Skip to main content

Universal Fender

Universal Fender

CHALLENGE: WMD Squared submitted a proposal to be awarded the engineering and design work for a US Navy marine universal fender.

APPROACH: WMD Squared’s approach to designing this submittal fit all of the US Navy’s current requirements along with many improvements over the US Navy’s design. Some of them include:

  • Tubular members used in place of the previous design which used a number of beams and plates. The tubular design has less surface area, therefore less area to rust and corrode, yielding a longer life
  • The upper and lower padeyes are fabricated from stainless steel, which is more durable and also doubles as a mounting bracket to attach the float to the triangular weldment
  • The substructure for the float is made of carbon steel but coated entirely in anti-fouling paint. All of the hardware protruding from the unit is stainless steel with the heads seal welded instead of using nuts which have a natural leak path across the threads, thus giving the unit a more watertight construction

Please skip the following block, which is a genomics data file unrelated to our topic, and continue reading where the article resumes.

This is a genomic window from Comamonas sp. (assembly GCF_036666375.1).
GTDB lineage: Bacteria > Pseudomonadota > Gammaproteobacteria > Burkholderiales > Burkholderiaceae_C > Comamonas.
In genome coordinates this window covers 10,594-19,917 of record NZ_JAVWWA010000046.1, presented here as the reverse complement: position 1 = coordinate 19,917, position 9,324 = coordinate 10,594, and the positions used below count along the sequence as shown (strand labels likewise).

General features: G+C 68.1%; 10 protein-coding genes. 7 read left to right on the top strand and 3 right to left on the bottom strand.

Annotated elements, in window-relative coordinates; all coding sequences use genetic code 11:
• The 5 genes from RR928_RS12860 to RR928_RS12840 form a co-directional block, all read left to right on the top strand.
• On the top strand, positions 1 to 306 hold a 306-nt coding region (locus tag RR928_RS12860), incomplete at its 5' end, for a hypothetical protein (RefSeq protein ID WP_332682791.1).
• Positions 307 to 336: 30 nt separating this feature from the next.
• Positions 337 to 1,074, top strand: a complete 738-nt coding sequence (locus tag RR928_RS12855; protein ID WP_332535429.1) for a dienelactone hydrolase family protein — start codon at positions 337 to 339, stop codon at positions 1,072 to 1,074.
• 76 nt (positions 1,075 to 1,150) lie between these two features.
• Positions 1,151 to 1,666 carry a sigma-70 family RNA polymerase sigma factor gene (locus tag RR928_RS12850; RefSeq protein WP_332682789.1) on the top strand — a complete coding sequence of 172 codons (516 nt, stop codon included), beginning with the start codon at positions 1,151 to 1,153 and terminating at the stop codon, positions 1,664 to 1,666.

• The original arch style fenders specified by the US Navy were used over the trapezoidal fenders. The arch style is not typically preferred because of the number of bolts required and the side plates are prone to corrosion due to being exposed to salt water on both sides. After researching the options, it was determined that the original fenders had a much better energy absorption characteristics and a much lower reaction force. This will lead to less stress on the unit, and better berthing characteristics
  • An option was added to use full length rods placed across the width of the fender to reinforce the welded side plates, thus improving the shear strength of the fender mounts


IMPACT: The design was completed and submitted to Oceanetics (formerly Truston Technologies Inc.) for a bid with NAVSEA at the US NAVY.  With the complete design package Truston was able to accurately estimate and quote all phases of the design from purchasing material to fabrication, coating and weld inspection.  The project was won and the build was a success.  The units remain in service today.